The reason talking politics in the church is so dangerous isn’t that politics is polarizing, although it is; nor is it that people may get angry, although they may. The reason talking politics in the church is so dangerous is that we don’t know what we are talking about. What I mean is, we do not know how to speak as Christians when addressing politics.* Allegiance to political party and ideology is handed down from parents to children, often with intense loyalties attached. Christian identity rarely runs as deep as American identity. So when we speak about politics, party and country are in the foreground and faith hardly factors in. Truly Christian political speech is rare.

In American politics it seems clear that the end in mind is no longer to govern well, but to kill the opposition and win at all costs. Political parties foster our worst fears, attempting to use them to turn us against the other side. Whether it’s the conservatives on Fox News, the liberals on MSNBC, or the political ads on any channel, we will hear demonization, embellished stories, and fantastic accusation. We will be told what to fear, and who to blame.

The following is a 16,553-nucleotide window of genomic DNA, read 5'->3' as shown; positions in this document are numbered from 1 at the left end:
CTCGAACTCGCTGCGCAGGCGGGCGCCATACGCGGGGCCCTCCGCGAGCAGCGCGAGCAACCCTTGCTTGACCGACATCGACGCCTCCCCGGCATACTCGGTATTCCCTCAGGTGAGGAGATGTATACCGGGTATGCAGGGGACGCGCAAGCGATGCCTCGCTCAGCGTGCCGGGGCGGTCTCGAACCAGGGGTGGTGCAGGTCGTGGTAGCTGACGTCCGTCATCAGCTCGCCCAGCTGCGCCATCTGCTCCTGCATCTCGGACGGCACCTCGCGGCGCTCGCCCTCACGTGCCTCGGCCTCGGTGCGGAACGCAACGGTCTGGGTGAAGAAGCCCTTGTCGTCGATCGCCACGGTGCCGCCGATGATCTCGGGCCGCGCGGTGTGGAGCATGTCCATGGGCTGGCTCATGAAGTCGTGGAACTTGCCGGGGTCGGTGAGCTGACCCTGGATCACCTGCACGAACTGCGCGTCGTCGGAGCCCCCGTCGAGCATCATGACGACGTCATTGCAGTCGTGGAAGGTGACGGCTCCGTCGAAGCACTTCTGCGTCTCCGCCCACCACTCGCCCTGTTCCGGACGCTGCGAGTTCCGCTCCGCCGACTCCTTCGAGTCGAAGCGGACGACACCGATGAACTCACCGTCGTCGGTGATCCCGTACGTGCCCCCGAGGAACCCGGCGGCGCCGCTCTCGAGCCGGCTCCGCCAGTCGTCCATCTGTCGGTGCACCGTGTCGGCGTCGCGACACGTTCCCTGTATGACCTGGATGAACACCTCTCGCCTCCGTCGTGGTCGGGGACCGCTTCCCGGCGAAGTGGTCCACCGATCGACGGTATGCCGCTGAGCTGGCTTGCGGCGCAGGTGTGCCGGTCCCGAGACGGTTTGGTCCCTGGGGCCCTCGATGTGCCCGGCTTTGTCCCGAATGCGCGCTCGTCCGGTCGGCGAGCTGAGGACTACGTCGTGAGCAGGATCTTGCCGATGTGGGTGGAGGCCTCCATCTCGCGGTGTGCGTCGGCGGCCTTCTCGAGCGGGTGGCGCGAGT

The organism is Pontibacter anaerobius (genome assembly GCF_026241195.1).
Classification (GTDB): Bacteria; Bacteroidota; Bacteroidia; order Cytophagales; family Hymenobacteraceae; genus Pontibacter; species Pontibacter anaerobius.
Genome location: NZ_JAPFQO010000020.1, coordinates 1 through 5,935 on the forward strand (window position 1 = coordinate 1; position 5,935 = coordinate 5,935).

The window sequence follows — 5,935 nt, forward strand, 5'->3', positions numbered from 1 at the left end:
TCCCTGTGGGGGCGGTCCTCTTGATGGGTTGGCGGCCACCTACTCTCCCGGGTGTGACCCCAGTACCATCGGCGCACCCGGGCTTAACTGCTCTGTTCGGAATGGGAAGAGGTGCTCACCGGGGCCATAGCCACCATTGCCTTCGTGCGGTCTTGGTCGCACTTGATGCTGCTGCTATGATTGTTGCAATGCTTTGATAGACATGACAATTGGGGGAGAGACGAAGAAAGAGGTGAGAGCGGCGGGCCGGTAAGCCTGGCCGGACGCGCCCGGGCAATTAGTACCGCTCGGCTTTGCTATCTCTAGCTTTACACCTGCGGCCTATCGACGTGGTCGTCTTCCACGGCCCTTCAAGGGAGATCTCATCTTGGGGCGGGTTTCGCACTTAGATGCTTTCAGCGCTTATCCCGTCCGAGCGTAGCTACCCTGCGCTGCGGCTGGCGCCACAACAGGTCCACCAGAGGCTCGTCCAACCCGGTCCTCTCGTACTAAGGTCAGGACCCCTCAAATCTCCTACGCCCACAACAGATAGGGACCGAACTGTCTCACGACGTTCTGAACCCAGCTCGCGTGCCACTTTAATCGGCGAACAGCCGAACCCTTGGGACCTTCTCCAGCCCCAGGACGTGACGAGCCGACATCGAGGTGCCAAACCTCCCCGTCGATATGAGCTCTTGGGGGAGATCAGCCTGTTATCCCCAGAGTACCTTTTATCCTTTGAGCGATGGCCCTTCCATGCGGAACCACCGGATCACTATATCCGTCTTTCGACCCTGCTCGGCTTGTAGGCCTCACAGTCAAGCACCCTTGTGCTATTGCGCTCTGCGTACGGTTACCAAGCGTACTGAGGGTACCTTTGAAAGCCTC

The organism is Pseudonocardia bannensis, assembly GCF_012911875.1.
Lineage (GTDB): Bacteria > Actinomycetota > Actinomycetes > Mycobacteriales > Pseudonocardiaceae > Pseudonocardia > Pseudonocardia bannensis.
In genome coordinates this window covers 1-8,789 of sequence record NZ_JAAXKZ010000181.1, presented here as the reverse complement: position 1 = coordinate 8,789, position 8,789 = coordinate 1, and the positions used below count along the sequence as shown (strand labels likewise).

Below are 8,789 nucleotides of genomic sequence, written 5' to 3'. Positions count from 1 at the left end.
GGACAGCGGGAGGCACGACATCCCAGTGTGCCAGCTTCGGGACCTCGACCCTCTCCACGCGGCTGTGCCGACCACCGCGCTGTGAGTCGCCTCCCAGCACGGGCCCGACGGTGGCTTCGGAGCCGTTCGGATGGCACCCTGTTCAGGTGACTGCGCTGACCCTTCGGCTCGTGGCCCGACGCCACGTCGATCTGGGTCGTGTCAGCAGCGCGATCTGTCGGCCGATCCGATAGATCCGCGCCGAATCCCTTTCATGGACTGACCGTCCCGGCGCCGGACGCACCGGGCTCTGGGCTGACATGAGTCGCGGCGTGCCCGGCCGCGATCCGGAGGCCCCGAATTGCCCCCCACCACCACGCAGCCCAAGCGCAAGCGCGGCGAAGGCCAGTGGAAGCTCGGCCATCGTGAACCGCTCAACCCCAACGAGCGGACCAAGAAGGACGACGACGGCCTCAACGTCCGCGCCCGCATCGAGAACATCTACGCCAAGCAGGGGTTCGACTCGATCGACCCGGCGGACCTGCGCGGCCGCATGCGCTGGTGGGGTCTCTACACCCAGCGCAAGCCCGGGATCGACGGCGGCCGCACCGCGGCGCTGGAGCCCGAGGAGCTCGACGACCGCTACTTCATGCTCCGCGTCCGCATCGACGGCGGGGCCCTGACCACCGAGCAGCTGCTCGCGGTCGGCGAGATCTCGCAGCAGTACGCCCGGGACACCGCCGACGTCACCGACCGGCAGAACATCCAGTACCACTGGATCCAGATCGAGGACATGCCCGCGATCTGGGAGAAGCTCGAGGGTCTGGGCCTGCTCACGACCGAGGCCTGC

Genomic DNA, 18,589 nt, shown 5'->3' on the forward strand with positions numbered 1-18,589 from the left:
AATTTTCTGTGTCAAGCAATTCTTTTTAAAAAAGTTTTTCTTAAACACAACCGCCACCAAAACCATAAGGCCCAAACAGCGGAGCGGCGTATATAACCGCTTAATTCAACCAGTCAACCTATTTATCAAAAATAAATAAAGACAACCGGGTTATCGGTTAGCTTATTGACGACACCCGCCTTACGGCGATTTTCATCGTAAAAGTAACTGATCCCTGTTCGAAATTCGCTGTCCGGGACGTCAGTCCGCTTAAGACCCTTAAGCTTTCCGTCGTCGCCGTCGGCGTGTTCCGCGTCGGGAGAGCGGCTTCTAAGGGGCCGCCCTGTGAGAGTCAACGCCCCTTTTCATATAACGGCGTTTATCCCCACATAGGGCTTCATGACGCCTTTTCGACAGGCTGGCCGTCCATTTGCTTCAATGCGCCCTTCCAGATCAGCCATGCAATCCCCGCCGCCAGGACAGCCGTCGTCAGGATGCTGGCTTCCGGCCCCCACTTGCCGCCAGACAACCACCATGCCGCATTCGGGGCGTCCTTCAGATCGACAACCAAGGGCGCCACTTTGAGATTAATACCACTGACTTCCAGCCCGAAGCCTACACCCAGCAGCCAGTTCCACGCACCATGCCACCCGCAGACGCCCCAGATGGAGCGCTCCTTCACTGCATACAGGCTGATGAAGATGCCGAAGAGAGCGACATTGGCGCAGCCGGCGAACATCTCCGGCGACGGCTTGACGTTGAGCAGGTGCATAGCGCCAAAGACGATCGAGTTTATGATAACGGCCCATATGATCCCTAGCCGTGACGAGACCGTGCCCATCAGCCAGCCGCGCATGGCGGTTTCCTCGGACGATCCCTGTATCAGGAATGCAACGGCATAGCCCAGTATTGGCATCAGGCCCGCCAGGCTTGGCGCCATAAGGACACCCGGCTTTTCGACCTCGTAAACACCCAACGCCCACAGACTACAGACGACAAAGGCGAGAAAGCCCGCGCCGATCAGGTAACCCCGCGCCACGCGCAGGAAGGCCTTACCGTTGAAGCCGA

The result an atmosphere of chronic anxiety. If the politicians can keep everyone stirred up, fearful, and worried, then they are able to create a highly reactive atmosphere in which people act out of anxiety rather than hope. American political leadership today is—point blank—about leveraging chronic anxiety for the sake of gaining power.